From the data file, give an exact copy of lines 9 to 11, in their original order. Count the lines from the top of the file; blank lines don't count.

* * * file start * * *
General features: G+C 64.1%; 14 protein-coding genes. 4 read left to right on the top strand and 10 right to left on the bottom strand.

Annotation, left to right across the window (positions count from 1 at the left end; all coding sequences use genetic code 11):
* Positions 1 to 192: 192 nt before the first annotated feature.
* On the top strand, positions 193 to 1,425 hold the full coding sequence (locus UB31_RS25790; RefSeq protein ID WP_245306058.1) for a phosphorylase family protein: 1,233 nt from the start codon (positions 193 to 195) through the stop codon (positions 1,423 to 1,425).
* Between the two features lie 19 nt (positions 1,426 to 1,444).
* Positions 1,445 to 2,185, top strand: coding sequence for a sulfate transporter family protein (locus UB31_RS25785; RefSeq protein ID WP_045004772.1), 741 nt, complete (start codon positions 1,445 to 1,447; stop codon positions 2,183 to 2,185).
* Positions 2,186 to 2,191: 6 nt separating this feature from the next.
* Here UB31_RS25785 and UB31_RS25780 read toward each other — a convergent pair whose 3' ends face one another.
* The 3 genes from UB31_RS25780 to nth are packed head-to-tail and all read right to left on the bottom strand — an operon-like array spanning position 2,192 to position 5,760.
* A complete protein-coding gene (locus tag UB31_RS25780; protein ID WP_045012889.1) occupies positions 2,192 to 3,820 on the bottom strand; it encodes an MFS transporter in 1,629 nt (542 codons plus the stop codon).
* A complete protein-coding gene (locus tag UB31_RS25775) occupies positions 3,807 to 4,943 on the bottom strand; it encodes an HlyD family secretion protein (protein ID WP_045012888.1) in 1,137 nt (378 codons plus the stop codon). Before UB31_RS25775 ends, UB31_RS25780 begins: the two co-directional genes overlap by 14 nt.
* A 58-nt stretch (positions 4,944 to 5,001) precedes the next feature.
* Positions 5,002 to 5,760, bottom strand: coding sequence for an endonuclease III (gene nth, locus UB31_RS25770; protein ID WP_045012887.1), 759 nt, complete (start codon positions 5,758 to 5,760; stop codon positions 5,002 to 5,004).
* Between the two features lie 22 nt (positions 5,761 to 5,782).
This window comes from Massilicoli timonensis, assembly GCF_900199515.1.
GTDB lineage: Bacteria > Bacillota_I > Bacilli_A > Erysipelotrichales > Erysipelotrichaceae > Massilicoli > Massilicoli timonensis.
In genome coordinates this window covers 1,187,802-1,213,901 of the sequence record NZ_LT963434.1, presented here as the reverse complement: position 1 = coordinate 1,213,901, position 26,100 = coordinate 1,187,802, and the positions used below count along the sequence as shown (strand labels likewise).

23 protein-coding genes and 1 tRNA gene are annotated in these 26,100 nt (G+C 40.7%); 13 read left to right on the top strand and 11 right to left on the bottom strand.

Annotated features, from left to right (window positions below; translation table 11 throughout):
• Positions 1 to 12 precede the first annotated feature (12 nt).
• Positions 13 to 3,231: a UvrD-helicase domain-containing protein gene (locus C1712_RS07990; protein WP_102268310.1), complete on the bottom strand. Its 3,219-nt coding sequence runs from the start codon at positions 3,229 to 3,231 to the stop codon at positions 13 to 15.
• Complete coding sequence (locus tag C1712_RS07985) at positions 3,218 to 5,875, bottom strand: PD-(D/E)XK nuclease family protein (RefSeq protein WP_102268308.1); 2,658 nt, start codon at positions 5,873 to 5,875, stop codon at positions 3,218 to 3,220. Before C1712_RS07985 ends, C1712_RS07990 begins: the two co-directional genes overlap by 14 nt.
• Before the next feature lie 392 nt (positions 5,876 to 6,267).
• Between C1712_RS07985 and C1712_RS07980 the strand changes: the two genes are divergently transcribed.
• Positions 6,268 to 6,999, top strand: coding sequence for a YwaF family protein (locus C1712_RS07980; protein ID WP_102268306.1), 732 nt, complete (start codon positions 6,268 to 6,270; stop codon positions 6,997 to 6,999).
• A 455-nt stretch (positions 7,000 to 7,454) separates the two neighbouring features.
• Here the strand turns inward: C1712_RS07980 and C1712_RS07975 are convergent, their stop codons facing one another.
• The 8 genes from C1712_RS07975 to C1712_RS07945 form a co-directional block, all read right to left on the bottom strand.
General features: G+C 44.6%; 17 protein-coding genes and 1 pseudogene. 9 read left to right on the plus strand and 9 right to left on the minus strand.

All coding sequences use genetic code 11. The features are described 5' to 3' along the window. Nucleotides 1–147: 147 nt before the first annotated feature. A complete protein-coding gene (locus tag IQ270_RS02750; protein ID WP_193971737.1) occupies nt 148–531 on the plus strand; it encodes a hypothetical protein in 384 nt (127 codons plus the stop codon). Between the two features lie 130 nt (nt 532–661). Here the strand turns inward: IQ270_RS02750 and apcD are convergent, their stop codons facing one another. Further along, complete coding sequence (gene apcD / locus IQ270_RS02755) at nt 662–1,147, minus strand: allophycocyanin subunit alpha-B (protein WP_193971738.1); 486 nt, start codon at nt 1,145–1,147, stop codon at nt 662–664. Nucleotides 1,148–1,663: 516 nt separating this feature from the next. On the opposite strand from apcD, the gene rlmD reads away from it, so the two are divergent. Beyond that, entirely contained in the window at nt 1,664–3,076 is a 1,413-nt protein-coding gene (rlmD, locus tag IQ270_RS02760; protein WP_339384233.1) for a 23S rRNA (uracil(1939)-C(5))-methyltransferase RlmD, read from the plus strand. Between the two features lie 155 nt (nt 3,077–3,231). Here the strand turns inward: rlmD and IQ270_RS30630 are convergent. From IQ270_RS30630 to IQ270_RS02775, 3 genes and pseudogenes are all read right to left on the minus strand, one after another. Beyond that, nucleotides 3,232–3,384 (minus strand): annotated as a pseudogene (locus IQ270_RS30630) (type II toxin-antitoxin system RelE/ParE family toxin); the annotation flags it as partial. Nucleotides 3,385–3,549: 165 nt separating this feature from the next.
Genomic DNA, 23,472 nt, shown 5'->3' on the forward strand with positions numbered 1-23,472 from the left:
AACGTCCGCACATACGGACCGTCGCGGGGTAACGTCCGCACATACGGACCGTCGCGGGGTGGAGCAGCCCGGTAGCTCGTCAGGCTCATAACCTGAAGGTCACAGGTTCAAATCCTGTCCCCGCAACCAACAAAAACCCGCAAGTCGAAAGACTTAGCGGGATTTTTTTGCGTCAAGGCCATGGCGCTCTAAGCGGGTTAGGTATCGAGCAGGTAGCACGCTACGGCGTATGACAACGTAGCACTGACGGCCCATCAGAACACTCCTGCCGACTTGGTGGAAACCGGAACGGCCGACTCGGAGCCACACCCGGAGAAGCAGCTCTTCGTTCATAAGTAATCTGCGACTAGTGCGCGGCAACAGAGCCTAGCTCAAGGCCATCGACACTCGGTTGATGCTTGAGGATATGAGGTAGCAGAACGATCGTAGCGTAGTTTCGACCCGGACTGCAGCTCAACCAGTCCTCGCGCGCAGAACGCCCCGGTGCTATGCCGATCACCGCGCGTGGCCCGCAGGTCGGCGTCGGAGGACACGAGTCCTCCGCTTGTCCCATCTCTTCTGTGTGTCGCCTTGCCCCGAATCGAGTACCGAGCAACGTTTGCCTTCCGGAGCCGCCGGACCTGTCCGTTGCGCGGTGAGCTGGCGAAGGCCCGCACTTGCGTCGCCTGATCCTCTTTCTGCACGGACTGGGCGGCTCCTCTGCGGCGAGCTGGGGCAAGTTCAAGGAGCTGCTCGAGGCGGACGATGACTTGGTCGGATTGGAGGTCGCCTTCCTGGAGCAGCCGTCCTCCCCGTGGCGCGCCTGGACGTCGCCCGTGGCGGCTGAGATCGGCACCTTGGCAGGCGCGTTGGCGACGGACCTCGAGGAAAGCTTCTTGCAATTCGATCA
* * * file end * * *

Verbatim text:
* The 3 genes from UB31_RS25780 to nth are packed head-to-tail and all read right to left on the bottom strand — an operon-like array spanning position 2,192 to position 5,760.
* A complete protein-coding gene (locus tag UB31_RS25780; protein ID WP_045012889.1) occupies positions 2,192 to 3,820 on the bottom strand; it encodes an MFS transporter in 1,629 nt (542 codons plus the stop codon).
* A complete protein-coding gene (locus tag UB31_RS25775) occupies positions 3,807 to 4,943 on the bottom strand; it encodes an HlyD family secretion protein (protein ID WP_045012888.1) in 1,137 nt (378 codons plus the stop codon). Before UB31_RS25775 ends, UB31_RS25780 begins: the two co-directional genes overlap by 14 nt.